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Moving Beyond Dyslexia

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Title1/LAP Dyslexia Connection 

Learning diversity: Moving way beyond dyslexia

February 17, 2011 12:00 AM



When we think about dyslexia, we typically think about a disability. We focus on difficulties in learning to read and write. But there's plenty of evidence that suggests we should think about a whole lot more than that — and in fact change the way we think.


To learn more, I had a series of conversations with Katherine Gaudet, the director of the Sally Borden School at Friends Academy in North Dartmouth. To get me rolling, Gaudet provided a snapshot of children with dyslexia:

"These are children who have so many strengths. They are creative, imaginative and are good problem-solvers who have superior reasoning skills. They can visualize their ideas in 3D, turning them around in their minds. They think outside of the box. They are good at working with all kinds of technology such as computers, iPods and digital cameras. They can take things apart and put them back together again easily. They can excel in music, drama, athletics, engineering, architecture and/or art. They can also have difficulty in learning sounds of letters, and in reading, writing, spelling and sometimes math."


This is not what we typically hear about dyslexia. Indeed, cutting-edge educators now talk about "learning diversity" rather than "learning disabilities" — what Gaudet calls the "new LD." Simply put, not all kids learn the same way. Some kids may have particular strengths with acquiring and using language, and some may have inherent problems with learning to read. Conversely, some kids may excel at spatial skills, whereas others may struggle.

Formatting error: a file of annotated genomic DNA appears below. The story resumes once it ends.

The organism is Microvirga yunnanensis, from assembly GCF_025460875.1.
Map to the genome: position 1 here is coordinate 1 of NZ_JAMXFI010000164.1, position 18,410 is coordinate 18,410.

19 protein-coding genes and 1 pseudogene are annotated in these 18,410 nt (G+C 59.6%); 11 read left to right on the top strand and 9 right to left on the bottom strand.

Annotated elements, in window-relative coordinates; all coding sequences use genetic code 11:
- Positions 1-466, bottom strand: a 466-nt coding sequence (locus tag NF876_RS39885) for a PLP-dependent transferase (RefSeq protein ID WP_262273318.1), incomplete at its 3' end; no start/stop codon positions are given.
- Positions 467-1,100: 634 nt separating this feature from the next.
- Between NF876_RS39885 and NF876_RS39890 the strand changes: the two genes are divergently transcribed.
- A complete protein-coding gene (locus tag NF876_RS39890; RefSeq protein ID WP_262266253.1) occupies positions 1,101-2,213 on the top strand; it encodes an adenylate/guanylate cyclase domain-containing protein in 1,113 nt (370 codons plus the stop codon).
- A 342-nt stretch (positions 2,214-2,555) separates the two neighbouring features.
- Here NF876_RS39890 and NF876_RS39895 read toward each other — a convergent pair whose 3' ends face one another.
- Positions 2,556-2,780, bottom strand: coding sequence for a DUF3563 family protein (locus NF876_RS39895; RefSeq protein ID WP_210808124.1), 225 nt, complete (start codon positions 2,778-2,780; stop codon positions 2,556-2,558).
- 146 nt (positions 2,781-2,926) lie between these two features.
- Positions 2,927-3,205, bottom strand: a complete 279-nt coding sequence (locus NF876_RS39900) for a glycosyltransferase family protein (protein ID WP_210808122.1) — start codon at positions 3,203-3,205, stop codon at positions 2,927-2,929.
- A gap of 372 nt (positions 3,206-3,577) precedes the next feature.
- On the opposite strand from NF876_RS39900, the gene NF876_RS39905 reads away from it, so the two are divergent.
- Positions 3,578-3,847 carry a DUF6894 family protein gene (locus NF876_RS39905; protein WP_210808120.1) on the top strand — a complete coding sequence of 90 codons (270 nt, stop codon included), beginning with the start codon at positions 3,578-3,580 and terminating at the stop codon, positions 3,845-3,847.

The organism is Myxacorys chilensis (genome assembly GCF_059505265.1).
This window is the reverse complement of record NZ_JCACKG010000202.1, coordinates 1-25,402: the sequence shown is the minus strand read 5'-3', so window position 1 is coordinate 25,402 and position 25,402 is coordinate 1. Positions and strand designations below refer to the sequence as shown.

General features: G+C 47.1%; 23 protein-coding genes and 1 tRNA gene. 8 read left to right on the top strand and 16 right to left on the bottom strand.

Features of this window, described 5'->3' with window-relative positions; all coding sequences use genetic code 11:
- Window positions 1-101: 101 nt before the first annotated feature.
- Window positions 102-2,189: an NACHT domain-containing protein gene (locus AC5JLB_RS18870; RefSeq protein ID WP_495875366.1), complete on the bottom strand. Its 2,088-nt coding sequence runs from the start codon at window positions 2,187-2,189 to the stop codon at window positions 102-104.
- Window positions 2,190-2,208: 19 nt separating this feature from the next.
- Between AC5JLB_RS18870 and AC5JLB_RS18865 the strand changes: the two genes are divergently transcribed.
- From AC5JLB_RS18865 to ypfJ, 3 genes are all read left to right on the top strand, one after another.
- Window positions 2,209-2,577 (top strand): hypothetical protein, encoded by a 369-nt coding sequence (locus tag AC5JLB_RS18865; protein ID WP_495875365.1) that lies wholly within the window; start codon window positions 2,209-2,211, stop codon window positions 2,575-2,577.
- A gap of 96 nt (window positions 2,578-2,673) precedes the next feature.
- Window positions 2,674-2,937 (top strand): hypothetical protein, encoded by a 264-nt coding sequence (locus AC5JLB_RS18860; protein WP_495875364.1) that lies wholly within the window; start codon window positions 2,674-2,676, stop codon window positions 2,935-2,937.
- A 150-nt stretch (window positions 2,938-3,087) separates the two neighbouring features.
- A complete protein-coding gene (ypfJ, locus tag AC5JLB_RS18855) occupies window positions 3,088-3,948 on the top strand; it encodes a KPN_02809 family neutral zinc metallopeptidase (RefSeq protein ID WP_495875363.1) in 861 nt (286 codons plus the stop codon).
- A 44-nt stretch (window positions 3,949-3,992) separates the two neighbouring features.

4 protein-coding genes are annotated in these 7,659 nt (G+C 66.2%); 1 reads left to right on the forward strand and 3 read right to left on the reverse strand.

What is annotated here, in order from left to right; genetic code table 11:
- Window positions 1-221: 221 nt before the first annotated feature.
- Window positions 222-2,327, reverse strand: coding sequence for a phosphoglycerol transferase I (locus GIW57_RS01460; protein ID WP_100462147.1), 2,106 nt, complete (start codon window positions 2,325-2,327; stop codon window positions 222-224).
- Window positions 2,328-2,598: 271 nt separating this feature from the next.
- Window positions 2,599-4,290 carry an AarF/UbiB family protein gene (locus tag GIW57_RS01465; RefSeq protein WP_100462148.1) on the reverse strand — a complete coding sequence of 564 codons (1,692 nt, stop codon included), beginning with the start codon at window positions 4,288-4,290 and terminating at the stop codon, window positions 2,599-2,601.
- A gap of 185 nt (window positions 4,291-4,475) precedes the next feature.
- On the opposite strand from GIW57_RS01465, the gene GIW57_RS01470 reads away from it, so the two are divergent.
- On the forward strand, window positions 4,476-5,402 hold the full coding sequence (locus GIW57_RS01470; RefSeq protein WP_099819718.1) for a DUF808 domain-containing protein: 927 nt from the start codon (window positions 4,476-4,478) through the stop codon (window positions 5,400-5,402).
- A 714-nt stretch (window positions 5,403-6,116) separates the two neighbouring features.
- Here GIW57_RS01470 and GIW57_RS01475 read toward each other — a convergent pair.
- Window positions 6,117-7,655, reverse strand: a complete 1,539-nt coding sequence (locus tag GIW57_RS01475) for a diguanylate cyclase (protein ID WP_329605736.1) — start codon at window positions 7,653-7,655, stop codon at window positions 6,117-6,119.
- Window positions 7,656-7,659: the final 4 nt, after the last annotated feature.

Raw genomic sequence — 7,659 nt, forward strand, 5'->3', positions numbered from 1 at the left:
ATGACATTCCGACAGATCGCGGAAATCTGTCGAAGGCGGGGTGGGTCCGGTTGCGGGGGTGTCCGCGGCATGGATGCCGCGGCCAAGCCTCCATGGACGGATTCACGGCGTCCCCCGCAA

In terms of educational strategies, Gaudet suggests the result of this new thinking is that kids with dyslexia can "profit from an alternative curriculum that stretches their considerable strengths along with bolstering the challenges that they face." Rather than spending every day at school trying to learn reading and writing using strategies that are not suited to their learning styles, kids with dyslexia can have remarkable success with programs that are designed to address the way they process information.


I'll give an example that I thought was amazing. One approach, called Lindamood-Bell Phoneme Sequencing, or LiPS, develops the phonemic awareness foundational to learning how to read. Students learn to recognize how their mouths create the sounds of language. This kinesthetic feedback enables reading and spelling by giving a whole new source of sensory feedback associated with learning language, which Gaudet describes as "a useful strategy for the dyslexic child's toolbox."